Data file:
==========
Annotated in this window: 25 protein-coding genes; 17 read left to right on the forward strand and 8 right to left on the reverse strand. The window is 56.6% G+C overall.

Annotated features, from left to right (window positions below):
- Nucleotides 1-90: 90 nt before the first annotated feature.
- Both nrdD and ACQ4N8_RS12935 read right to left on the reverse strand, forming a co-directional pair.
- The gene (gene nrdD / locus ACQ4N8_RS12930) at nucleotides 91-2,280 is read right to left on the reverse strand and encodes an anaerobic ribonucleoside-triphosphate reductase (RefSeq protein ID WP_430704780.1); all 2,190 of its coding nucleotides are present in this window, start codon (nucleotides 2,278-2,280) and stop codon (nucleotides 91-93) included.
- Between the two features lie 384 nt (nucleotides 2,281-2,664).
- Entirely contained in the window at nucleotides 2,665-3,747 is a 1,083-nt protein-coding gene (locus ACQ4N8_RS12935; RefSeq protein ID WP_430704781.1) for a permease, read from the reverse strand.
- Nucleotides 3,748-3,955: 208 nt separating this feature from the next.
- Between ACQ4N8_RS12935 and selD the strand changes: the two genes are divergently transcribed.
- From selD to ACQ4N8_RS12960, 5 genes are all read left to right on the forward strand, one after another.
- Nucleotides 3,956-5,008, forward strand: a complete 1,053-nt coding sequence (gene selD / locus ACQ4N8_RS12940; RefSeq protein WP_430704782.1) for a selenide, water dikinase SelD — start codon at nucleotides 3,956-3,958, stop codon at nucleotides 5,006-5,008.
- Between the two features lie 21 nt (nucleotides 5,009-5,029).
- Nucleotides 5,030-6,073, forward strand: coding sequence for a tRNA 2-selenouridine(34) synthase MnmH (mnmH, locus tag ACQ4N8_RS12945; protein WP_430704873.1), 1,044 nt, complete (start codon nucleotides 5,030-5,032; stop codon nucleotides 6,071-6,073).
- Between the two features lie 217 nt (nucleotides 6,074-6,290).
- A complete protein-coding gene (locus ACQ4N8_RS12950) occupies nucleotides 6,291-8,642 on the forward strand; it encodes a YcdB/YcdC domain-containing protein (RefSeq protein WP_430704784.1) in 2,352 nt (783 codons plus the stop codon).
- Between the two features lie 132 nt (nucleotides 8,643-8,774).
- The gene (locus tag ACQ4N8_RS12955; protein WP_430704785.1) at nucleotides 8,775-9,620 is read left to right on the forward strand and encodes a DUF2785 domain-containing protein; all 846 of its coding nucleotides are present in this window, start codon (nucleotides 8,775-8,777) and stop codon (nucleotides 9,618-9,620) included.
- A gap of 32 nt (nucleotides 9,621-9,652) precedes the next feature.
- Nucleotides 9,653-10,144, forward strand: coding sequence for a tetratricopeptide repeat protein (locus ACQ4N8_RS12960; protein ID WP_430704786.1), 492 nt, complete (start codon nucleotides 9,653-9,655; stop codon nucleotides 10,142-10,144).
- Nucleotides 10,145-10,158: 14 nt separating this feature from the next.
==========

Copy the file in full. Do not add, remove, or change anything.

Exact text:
Annotated in this window: 25 protein-coding genes; 17 read left to right on the forward strand and 8 right to left on the reverse strand. The window is 56.6% G+C overall.

Annotated features, from left to right (window positions below):
- Nucleotides 1-90: 90 nt before the first annotated feature.
- Both nrdD and ACQ4N8_RS12935 read right to left on the reverse strand, forming a co-directional pair.
- The gene (gene nrdD / locus ACQ4N8_RS12930) at nucleotides 91-2,280 is read right to left on the reverse strand and encodes an anaerobic ribonucleoside-triphosphate reductase (RefSeq protein ID WP_430704780.1); all 2,190 of its coding nucleotides are present in this window, start codon (nucleotides 2,278-2,280) and stop codon (nucleotides 91-93) included.
- Between the two features lie 384 nt (nucleotides 2,281-2,664).
- Entirely contained in the window at nucleotides 2,665-3,747 is a 1,083-nt protein-coding gene (locus ACQ4N8_RS12935; RefSeq protein ID WP_430704781.1) for a permease, read from the reverse strand.
- Nucleotides 3,748-3,955: 208 nt separating this feature from the next.
- Between ACQ4N8_RS12935 and selD the strand changes: the two genes are divergently transcribed.
- From selD to ACQ4N8_RS12960, 5 genes are all read left to right on the forward strand, one after another.
- Nucleotides 3,956-5,008, forward strand: a complete 1,053-nt coding sequence (gene selD / locus ACQ4N8_RS12940; RefSeq protein WP_430704782.1) for a selenide, water dikinase SelD — start codon at nucleotides 3,956-3,958, stop codon at nucleotides 5,006-5,008.
- Between the two features lie 21 nt (nucleotides 5,009-5,029).
- Nucleotides 5,030-6,073, forward strand: coding sequence for a tRNA 2-selenouridine(34) synthase MnmH (mnmH, locus tag ACQ4N8_RS12945; protein WP_430704873.1), 1,044 nt, complete (start codon nucleotides 5,030-5,032; stop codon nucleotides 6,071-6,073).
- Between the two features lie 217 nt (nucleotides 6,074-6,290).
- A complete protein-coding gene (locus ACQ4N8_RS12950) occupies nucleotides 6,291-8,642 on the forward strand; it encodes a YcdB/YcdC domain-containing protein (RefSeq protein WP_430704784.1) in 2,352 nt (783 codons plus the stop codon).
- Between the two features lie 132 nt (nucleotides 8,643-8,774).
- The gene (locus tag ACQ4N8_RS12955; protein WP_430704785.1) at nucleotides 8,775-9,620 is read left to right on the forward strand and encodes a DUF2785 domain-containing protein; all 846 of its coding nucleotides are present in this window, start codon (nucleotides 8,775-8,777) and stop codon (nucleotides 9,618-9,620) included.
- A gap of 32 nt (nucleotides 9,621-9,652) precedes the next feature.
- Nucleotides 9,653-10,144, forward strand: coding sequence for a tetratricopeptide repeat protein (locus ACQ4N8_RS12960; protein ID WP_430704786.1), 492 nt, complete (start codon nucleotides 9,653-9,655; stop codon nucleotides 10,142-10,144).
- Nucleotides 10,145-10,158: 14 nt separating this feature from the next.